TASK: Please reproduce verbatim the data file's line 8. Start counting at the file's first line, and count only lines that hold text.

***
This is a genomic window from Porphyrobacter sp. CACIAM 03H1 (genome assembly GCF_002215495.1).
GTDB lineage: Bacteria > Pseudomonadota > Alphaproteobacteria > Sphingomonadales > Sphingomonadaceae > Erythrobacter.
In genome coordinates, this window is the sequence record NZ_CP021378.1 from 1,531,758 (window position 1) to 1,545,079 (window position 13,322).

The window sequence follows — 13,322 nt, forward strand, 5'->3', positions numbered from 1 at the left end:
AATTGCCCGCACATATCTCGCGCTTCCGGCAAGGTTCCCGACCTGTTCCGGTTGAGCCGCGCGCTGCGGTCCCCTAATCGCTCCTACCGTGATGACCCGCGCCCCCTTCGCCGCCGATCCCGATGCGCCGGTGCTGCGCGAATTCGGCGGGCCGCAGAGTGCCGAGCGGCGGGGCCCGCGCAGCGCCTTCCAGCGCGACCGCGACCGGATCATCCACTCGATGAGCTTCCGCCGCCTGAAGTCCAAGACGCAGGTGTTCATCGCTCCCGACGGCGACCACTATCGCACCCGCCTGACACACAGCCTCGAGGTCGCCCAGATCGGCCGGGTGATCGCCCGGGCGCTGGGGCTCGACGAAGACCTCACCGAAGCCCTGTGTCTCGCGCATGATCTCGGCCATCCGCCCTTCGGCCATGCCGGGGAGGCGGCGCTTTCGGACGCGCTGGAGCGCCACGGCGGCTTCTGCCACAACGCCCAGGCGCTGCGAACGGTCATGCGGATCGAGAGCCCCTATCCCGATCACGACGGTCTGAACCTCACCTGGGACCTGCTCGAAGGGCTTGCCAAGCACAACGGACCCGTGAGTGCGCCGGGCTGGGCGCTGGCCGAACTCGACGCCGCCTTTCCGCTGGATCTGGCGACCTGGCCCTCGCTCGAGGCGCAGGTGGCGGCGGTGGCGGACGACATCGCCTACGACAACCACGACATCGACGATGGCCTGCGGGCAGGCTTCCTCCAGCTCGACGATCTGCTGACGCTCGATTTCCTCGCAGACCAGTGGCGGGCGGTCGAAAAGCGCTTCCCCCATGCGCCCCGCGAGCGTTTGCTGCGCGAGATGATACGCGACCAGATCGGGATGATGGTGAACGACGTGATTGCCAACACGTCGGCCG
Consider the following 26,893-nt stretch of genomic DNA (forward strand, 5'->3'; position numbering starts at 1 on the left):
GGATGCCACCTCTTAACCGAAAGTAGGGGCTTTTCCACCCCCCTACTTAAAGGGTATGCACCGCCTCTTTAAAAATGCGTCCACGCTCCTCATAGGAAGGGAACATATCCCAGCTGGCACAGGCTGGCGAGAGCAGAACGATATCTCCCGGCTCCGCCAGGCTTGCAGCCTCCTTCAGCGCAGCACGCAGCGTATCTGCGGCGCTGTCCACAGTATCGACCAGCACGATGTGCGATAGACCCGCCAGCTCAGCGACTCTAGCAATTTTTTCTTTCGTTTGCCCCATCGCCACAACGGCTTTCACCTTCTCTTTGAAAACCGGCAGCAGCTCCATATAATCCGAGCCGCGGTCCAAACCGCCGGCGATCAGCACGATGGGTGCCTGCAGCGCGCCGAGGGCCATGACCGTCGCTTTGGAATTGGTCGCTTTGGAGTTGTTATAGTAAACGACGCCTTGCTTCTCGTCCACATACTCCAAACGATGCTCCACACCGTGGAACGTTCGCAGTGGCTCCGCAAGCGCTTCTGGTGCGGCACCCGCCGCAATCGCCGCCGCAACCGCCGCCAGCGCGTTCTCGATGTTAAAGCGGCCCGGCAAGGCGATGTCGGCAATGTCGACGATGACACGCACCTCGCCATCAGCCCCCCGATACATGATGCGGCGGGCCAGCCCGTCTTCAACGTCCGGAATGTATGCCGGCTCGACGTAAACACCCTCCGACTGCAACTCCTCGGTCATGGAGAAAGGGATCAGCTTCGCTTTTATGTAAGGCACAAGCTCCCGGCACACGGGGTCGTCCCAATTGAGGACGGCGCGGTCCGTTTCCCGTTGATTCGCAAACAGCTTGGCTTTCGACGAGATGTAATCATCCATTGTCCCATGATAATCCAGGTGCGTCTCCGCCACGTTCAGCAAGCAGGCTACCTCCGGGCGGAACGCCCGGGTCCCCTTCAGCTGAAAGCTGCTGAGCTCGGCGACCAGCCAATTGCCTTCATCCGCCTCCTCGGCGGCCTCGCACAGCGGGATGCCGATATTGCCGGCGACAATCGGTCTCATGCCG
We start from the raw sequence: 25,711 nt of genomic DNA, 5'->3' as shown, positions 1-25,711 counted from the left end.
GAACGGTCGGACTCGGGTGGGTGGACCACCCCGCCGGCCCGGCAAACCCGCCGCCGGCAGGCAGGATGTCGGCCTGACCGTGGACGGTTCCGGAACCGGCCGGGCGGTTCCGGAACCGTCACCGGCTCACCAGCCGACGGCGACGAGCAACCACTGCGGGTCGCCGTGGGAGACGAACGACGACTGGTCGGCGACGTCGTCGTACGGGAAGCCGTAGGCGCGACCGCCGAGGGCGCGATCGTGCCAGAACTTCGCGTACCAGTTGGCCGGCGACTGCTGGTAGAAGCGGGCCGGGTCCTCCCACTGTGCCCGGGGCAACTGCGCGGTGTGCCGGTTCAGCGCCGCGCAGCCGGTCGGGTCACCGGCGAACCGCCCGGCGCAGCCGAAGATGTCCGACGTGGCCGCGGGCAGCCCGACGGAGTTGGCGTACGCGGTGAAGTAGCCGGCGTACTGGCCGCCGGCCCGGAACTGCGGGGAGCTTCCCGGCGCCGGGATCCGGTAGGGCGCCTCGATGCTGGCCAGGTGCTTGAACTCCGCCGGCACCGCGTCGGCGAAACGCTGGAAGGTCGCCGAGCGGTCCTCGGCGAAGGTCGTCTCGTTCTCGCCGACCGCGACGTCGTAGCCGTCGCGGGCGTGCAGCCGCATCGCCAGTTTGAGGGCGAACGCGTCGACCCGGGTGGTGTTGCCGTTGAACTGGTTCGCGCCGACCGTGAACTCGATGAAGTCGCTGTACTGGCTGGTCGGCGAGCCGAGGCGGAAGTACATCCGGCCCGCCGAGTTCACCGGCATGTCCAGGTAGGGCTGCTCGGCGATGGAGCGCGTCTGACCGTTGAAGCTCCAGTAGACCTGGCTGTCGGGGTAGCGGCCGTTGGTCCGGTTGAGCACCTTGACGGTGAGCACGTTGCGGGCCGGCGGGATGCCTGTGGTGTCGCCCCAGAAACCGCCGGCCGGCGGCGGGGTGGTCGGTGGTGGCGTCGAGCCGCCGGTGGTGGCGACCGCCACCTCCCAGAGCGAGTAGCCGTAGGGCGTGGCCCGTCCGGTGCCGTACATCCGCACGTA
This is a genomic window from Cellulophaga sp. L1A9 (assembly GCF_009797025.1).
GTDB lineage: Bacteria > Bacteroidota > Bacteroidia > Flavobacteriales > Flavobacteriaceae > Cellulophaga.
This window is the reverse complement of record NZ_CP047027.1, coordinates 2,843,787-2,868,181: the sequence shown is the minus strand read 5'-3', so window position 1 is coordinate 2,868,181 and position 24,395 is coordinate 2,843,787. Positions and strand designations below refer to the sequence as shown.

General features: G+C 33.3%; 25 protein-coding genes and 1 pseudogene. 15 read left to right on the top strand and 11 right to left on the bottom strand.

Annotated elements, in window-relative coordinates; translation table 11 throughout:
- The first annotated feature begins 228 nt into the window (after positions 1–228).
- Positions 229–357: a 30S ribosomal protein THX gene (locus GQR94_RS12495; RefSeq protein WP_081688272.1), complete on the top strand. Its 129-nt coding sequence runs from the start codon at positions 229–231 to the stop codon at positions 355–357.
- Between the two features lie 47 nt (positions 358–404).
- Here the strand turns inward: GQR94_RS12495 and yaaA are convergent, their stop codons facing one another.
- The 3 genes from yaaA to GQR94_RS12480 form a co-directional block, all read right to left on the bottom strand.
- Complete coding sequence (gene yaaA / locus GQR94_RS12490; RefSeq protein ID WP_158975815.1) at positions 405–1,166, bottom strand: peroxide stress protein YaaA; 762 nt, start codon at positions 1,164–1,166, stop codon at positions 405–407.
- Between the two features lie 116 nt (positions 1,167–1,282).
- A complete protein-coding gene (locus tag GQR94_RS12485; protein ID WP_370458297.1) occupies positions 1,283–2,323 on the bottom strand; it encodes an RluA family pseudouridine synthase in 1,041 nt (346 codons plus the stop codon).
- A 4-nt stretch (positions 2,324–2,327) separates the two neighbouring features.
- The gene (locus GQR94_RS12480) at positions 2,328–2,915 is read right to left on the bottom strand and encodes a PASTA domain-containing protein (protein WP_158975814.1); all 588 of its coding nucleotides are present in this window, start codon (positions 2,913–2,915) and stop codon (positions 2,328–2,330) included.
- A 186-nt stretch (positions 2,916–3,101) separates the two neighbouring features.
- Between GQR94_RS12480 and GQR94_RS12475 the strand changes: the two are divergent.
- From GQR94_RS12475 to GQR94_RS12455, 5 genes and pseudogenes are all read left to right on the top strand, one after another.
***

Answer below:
We start from the raw sequence: 25,711 nt of genomic DNA, 5'->3' as shown, positions 1-25,711 counted from the left end.